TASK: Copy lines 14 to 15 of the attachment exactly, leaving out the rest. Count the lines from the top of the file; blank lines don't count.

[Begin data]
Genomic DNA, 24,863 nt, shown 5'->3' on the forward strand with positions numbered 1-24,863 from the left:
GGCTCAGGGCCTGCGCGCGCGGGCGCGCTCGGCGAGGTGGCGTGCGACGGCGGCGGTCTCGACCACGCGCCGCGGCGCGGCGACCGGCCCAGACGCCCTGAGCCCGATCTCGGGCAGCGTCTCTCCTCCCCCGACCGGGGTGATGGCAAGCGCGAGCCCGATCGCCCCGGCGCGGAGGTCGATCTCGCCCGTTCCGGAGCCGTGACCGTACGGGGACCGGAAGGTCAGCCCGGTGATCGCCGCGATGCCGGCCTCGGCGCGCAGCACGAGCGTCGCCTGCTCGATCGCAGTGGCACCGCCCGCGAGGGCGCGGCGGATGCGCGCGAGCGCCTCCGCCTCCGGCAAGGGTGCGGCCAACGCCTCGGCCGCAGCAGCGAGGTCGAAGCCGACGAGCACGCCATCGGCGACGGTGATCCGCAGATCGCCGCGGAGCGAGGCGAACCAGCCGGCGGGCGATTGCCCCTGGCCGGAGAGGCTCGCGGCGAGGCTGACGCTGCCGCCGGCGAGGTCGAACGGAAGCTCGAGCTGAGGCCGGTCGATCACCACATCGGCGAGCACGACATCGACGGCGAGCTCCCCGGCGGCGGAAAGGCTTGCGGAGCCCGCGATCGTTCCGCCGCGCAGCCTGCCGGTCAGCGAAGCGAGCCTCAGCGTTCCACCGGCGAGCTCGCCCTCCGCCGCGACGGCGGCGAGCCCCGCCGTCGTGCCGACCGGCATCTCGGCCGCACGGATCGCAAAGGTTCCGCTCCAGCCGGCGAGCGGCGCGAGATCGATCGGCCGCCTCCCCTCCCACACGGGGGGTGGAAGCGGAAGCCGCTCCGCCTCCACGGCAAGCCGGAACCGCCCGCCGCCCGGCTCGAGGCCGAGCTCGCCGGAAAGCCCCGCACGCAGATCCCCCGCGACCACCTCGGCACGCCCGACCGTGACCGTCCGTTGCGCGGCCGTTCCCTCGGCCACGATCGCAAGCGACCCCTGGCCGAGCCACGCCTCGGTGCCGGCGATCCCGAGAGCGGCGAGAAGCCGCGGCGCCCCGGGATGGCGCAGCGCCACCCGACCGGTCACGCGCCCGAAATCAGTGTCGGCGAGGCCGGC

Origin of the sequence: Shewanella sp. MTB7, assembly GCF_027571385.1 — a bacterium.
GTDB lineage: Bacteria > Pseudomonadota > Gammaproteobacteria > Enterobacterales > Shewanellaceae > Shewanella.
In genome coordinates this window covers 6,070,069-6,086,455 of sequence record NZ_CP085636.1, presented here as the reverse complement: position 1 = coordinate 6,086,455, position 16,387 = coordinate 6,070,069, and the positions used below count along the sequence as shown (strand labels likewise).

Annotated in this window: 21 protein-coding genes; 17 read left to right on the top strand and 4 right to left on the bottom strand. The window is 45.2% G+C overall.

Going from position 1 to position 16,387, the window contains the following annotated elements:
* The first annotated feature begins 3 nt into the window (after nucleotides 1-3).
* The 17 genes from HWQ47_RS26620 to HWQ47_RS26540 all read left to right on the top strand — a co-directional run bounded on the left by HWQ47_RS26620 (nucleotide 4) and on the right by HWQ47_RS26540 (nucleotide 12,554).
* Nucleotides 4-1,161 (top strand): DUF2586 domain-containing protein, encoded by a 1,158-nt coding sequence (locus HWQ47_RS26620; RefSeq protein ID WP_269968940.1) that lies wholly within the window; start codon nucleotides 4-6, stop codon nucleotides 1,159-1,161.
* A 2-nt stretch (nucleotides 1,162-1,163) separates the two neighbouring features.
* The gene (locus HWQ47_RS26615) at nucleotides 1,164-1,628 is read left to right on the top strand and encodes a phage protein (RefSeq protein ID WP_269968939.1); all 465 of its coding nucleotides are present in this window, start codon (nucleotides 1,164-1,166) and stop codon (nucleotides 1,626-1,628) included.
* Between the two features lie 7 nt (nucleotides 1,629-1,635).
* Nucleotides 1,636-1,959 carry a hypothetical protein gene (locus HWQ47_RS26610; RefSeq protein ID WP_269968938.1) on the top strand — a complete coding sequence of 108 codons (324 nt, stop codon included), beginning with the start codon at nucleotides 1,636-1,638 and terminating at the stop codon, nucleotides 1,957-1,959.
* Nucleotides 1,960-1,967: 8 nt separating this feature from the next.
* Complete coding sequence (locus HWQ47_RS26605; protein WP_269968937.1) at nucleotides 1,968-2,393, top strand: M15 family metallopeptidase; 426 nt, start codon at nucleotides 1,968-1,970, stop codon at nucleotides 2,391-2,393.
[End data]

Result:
* Nucleotides 1,636-1,959 carry a hypothetical protein gene (locus HWQ47_RS26610; RefSeq protein ID WP_269968938.1) on the top strand — a complete coding sequence of 108 codons (324 nt, stop codon included), beginning with the start codon at nucleotides 1,636-1,638 and terminating at the stop codon, nucleotides 1,957-1,959.
* Nucleotides 1,960-1,967: 8 nt separating this feature from the next.